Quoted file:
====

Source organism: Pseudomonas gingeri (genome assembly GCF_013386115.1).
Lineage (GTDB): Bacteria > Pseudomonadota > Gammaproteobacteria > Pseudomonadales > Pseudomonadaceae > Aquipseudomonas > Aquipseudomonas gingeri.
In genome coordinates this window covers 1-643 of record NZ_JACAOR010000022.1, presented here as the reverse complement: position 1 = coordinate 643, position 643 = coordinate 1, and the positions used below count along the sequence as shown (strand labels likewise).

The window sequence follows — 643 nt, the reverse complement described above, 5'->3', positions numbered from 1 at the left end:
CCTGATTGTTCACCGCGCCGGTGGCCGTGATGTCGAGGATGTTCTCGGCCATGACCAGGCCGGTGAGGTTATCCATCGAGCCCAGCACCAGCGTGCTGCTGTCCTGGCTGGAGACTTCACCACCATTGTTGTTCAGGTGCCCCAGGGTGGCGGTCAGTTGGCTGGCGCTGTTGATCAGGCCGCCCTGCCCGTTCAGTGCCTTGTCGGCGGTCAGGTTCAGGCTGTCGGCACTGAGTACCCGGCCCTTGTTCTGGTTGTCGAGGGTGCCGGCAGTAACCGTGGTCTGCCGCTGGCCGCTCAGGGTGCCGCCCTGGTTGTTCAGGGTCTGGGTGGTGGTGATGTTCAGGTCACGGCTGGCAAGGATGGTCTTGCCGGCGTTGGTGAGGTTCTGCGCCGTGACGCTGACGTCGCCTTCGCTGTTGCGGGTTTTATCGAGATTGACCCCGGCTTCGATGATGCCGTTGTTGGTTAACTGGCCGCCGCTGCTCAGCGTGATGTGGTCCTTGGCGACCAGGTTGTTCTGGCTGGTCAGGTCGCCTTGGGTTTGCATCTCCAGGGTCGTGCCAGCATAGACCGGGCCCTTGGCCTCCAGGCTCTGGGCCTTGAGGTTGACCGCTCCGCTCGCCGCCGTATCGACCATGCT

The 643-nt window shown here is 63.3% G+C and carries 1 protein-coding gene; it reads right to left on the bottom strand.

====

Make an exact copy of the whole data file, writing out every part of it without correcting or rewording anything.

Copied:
Source organism: Pseudomonas gingeri (genome assembly GCF_013386115.1).
Lineage (GTDB): Bacteria > Pseudomonadota > Gammaproteobacteria > Pseudomonadales > Pseudomonadaceae > Aquipseudomonas > Aquipseudomonas gingeri.
In genome coordinates this window covers 1-643 of record NZ_JACAOR010000022.1, presented here as the reverse complement: position 1 = coordinate 643, position 643 = coordinate 1, and the positions used below count along the sequence as shown (strand labels likewise).

The window sequence follows — 643 nt, the reverse complement described above, 5'->3', positions numbered from 1 at the left end:
CCTGATTGTTCACCGCGCCGGTGGCCGTGATGTCGAGGATGTTCTCGGCCATGACCAGGCCGGTGAGGTTATCCATCGAGCCCAGCACCAGCGTGCTGCTGTCCTGGCTGGAGACTTCACCACCATTGTTGTTCAGGTGCCCCAGGGTGGCGGTCAGTTGGCTGGCGCTGTTGATCAGGCCGCCCTGCCCGTTCAGTGCCTTGTCGGCGGTCAGGTTCAGGCTGTCGGCACTGAGTACCCGGCCCTTGTTCTGGTTGTCGAGGGTGCCGGCAGTAACCGTGGTCTGCCGCTGGCCGCTCAGGGTGCCGCCCTGGTTGTTCAGGGTCTGGGTGGTGGTGATGTTCAGGTCACGGCTGGCAAGGATGGTCTTGCCGGCGTTGGTGAGGTTCTGCGCCGTGACGCTGACGTCGCCTTCGCTGTTGCGGGTTTTATCGAGATTGACCCCGGCTTCGATGATGCCGTTGTTGGTTAACTGGCCGCCGCTGCTCAGCGTGATGTGGTCCTTGGCGACCAGGTTGTTCTGGCTGGTCAGGTCGCCTTGGGTTTGCATCTCCAGGGTCGTGCCAGCATAGACCGGGCCCTTGGCCTCCAGGCTCTGGGCCTTGAGGTTGACCGCTCCGCTCGCCGCCGTATCGACCATGCT

The 643-nt window shown here is 63.3% G+C and carries 1 protein-coding gene; it reads right to left on the bottom strand.